Image of command output

When I have a hash table that contains other hash tables, I can use the Values property to view all the properties that are contained in the hash table. This command is shown here.

PS C:\> $newhash.Values

 

Name                           Value

----                           -----

5                              five

4                              four

3                              three

2                              two

1                              one

In addition to viewing the values, I can view the keys in the hash table by using the Keys property. This command is shown here.

PS C:\> $newhash.Keys

h

hashtable

I can also use the Item method to retrieve a specific hash table. To do this, I use the Key property, which displays in the output as a Name column as shown here.

PS C:\> $newhash.Item("h")

 

Name                           Value

----                           -----

5                              five

4                              four

 

PS C:\> $newhash.Item("hashtable")

 

Name                           Value

----                           -----

3                              three

2                              two

1                              one

In addition to retrieving the hash tables that are stored in the newhash hash table via the Item method, I can also retrieve specific items from the stored hash tables. This technique is shown here.

PS C:\> $newhash.Item("hashtable").item(1)

one

PS C:\> $newhash.Item("h").item(4)

four

It is possible to work with the hash tables that are stored in the hash table in the same way that one works with other hash tables. For example, suppose I want to create two hash tables, and I store those two hash tables in a new hash table. The code to do this is shown here.

$a = @{"dog"="dog food";"cat"="cat food"}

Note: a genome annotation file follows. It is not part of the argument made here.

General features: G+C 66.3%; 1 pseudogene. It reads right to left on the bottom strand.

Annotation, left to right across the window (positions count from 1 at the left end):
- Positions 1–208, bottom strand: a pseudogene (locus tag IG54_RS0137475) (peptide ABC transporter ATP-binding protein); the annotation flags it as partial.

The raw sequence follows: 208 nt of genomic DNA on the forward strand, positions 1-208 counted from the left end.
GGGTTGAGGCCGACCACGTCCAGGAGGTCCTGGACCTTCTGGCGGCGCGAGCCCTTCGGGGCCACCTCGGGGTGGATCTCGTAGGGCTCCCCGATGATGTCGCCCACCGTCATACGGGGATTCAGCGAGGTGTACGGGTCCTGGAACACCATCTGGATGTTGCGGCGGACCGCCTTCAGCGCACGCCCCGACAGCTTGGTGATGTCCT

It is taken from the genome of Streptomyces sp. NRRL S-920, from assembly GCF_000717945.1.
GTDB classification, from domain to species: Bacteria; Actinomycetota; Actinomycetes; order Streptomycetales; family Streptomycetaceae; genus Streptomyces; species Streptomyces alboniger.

$b = @{"people"="people food"}

$c = @{"one"=$a;"Two"=$b}

I can use the Keys property to retrieve the keys from one of the hash tables, and I can use the Values property to look at the values. This technique is shown here.

PS C:\> $c.Item("two").keys

people

PS C:\> $c.Item("two").values

people food

In addition, I can use the Add method to add key/value pairs to one of the hash tables. This appears here.

PS C:\> $c.Item("two").add("more people","more people food")

PS C:\> $c

 

Name                           Value

----                           -----

Two                            {people, more people}

one                            {dog, cat}

 

Well, that is about all there is to working with hash tables that contain other hash tables.

I invite you to follow me on Twitter and Facebook. If you have any questions, send email to me at scripter@microsoft.com, or post your questions on the Official Scripting Guys Forum. See you tomorrow. Until then, peace.

Ed Wilson, Microsoft Scripting Guy 

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  • Why not just make them in one go?

    $a = @{

       1 = @{

          'a' = 'A1';

          'b' = 'B1'};

       2 = @{

          'a' = 'A2';

          'b' = 'B2' } }

  • @James, you are absolutely correct, can definately make them in one step. The reason I chose not to do so here, is that I wanted to make sure everyone saw "all the steps" ... to make it easier for beginners to follow what exactly is going on. Thank you very much for your comment, it is a nice technique, and can make things easier when working at the command line.

  • What if I want to remove for example only "more people", from the Name Two, so that people would stay as a value, which way should I do that ?